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The Genworth 2015 Cost of Care Survey: What You Need to Know

Posted by Katie Krause on Mar 11, 2016 7:19:00 AM

The-Genworth-2015-Cost-of-Care-Survey-What-You-Need-to-Know.jpgThe Genworth Cost of Care Survey has been the national standard for projecting elderly long-term care costs since its first release in 2004. It’s a vital tool for projecting future care expenses, and this is the biggest surprise it holds this year: eight out of 10 people underestimate the costs of senior care, and almost one-third will be stunned to find that home health care costs 10 times what they expected!

View the Updated Genworth 2018 Cost of Care Survey

Genworth projects the median costs of elder care depending on the type of care required. Here are the projections on an annual basis:

Home Health Aide Services ($20 per hour, 40 hours per week)

$41,600

Adult Day Health Care (ADC) ($69 per day)

$25,185

Assisted Living Facility (ALF) ($3,600 per month)

$43,200

Nursing Home Care ($220 per day, semi-private room)

$80,300

Why is this important to you?

First of all, the study states that over two-thirds of those over the age of 65 will need some type of long-term care. Secondly, most people tend to underestimate what that care will cost.

Knowing these costs will most likely be in your future gives you time to make an advance plan for long-term care. There are basically four ways to pay for care: out of pocket, by relying on family and friends, through Medicare or by using long-term care insurance. You can also use a combination of sources, such as retirement accounts and reverse mortgages added to income from family.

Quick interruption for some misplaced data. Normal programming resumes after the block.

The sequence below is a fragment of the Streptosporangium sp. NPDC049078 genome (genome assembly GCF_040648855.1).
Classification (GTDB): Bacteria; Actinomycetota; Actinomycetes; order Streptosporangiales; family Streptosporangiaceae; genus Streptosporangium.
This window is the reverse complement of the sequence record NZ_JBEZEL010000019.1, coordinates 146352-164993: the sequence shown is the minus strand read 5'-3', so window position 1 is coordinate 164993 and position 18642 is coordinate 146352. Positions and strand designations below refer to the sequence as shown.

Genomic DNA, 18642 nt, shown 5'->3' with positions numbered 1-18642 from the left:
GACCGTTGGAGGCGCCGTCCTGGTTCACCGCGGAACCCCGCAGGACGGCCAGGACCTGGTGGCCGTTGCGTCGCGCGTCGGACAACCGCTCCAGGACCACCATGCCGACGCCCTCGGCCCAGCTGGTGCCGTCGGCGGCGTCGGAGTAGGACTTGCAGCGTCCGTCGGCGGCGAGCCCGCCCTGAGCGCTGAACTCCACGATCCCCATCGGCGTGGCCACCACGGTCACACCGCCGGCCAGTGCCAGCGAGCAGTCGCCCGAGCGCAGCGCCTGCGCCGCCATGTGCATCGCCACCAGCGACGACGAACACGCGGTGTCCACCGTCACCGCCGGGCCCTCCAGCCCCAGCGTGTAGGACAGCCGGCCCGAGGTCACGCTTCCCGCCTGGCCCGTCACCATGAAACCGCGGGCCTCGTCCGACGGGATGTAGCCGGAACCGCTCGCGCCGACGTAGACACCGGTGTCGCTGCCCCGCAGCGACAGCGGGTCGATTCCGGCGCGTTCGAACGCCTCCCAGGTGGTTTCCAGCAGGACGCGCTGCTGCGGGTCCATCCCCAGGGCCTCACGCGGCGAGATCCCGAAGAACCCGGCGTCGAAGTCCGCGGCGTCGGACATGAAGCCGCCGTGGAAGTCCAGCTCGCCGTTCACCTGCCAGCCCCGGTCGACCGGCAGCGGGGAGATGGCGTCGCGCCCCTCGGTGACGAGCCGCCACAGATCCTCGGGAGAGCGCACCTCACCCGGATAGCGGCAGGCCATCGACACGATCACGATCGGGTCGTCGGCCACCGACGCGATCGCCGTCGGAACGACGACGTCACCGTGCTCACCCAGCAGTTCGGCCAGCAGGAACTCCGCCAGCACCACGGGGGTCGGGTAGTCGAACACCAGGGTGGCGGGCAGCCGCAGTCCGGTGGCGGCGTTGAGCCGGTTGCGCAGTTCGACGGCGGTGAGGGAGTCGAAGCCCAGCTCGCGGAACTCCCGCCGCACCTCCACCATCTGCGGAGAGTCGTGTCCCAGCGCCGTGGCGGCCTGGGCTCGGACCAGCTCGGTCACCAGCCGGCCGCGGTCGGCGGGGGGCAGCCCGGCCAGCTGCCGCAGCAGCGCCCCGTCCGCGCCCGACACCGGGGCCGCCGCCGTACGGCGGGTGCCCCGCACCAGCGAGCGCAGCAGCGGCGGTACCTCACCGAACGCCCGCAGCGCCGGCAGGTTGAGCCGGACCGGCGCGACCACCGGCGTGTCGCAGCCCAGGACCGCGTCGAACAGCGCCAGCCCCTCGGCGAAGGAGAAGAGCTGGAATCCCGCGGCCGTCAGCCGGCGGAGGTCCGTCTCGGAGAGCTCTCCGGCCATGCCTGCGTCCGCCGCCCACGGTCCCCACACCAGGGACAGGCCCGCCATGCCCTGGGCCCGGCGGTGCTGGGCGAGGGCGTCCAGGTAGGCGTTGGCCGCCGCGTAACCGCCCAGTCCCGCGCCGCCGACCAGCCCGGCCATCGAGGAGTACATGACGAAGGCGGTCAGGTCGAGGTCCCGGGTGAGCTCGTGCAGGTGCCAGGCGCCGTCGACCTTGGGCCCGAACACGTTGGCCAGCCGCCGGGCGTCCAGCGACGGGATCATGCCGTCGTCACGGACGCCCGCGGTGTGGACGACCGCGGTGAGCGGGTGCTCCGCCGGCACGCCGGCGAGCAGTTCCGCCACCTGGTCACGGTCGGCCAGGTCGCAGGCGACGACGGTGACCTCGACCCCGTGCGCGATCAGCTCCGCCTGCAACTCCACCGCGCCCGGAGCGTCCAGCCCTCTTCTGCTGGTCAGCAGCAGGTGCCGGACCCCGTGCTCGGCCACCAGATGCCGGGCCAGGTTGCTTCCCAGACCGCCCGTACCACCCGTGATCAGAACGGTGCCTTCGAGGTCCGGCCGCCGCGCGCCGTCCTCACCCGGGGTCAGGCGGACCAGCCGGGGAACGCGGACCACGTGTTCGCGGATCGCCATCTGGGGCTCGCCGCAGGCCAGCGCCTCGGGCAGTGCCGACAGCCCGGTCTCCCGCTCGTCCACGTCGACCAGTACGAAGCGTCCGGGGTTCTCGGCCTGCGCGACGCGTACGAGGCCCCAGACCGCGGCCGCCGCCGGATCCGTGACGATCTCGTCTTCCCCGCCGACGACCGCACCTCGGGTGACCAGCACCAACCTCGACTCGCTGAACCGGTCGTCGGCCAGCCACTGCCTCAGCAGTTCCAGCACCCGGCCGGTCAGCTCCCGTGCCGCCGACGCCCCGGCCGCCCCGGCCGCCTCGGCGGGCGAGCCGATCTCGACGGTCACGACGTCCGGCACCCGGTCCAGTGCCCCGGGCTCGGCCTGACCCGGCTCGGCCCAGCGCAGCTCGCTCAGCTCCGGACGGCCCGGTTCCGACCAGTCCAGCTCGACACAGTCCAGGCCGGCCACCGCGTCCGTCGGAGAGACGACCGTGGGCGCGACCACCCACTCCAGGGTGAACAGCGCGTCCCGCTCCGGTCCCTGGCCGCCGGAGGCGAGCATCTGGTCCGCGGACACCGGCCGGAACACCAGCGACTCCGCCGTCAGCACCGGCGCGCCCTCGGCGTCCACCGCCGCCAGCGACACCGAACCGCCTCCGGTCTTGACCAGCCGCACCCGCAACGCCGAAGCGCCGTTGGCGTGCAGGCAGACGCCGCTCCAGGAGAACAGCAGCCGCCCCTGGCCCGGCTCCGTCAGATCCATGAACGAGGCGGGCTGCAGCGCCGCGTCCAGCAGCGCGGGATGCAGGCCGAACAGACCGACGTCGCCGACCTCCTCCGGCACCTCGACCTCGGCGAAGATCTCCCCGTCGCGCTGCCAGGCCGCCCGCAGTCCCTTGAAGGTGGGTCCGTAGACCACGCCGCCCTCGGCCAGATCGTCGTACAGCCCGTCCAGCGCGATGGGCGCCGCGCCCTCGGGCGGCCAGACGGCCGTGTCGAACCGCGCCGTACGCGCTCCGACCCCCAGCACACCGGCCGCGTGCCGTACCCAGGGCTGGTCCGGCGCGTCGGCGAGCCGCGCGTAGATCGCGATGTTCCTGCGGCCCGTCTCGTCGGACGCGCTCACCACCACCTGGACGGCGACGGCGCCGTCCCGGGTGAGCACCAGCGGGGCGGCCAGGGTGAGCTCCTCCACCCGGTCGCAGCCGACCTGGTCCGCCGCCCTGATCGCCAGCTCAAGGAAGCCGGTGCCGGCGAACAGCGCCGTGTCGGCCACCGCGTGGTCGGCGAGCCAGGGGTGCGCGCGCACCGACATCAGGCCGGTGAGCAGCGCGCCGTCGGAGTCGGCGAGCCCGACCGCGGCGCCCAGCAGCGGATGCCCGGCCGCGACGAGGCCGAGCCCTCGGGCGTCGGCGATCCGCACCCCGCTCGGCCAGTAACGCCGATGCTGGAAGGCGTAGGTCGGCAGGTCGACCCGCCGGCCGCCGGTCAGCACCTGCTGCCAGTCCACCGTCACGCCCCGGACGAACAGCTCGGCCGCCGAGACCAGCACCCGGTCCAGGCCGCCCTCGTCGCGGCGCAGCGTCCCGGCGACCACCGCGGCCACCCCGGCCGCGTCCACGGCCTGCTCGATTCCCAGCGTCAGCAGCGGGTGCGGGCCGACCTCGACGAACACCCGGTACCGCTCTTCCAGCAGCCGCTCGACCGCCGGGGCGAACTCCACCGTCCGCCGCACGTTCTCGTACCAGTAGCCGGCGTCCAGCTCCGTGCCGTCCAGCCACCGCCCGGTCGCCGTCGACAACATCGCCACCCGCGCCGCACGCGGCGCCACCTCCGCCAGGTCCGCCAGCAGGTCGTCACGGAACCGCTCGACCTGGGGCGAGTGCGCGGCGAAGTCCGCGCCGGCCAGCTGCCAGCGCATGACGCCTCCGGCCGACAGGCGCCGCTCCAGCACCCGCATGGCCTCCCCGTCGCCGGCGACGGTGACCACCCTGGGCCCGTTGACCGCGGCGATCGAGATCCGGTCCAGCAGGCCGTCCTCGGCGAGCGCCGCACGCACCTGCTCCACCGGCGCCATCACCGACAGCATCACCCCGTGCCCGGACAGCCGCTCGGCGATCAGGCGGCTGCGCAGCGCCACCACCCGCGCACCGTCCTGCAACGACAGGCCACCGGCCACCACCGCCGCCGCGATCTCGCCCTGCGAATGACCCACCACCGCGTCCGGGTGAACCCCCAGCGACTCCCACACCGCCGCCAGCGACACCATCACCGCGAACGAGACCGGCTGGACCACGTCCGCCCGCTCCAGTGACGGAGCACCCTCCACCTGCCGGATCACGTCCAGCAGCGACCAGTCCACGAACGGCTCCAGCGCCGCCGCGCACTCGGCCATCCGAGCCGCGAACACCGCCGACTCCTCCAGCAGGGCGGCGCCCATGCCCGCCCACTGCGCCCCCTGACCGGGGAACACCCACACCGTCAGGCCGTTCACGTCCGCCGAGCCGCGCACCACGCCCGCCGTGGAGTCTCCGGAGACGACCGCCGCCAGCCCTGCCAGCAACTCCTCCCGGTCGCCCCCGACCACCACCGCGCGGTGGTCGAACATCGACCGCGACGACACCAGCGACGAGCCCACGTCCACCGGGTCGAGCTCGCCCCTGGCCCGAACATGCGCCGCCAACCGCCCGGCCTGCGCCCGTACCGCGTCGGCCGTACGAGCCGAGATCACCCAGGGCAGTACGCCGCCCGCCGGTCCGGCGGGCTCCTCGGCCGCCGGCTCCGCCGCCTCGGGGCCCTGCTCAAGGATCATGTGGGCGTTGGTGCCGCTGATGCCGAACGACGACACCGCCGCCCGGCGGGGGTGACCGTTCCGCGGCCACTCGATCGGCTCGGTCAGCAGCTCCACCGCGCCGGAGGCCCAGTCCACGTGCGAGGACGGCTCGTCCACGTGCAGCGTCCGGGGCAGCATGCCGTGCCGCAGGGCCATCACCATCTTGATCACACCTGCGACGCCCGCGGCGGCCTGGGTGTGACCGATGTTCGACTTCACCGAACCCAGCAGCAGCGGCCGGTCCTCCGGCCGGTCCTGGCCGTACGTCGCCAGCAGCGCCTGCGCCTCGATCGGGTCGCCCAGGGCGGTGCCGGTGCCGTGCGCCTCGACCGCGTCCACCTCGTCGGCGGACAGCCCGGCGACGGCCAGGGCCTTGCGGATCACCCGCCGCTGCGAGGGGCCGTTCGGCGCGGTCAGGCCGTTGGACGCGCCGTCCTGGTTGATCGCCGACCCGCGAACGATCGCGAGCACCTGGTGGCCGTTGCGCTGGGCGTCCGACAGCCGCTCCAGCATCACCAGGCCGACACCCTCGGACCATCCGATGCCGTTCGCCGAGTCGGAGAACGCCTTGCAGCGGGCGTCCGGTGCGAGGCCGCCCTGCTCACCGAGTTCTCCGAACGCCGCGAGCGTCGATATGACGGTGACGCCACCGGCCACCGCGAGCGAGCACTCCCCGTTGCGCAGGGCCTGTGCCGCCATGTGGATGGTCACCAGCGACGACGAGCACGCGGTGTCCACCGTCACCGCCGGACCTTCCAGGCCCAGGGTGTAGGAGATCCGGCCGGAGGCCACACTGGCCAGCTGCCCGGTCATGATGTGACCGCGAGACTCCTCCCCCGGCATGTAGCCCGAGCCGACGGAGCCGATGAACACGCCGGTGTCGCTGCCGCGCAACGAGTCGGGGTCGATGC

It’s also important to realize these statistics are median, meaning they may be higher or lower for you depending on the state you live in when you’re ready for long-term care. They’re also projections, meaning the costs may go up as the national economy fluctuates.

You’ll also notice that the Genworth survey only addresses the cost of care, and there are other expenses that arise as one ages. Prescription drugs, special equipment and inflation will all add to the cost of living and will make a dent on your disposable income.

In the long run, it pays to be diligent. Investigate the costs in your own area, and make an appointment with your financial advisor so you have all the details on how much money may be available to you both now and in the future. Find out where you stand now and whether you have any options that will make it easier to pay for long-term care if and when you need it.

If your ultimate dream is to live in a retirement community or on an assisted living campus, visit the place you have in mind and talk to their finance office. Find out what levels of care the facility offers and the costs involved at each level, and formulate a long-term plan so you can face retirement and the possibility of long-term care on your own terms.

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Tags: Financial Planning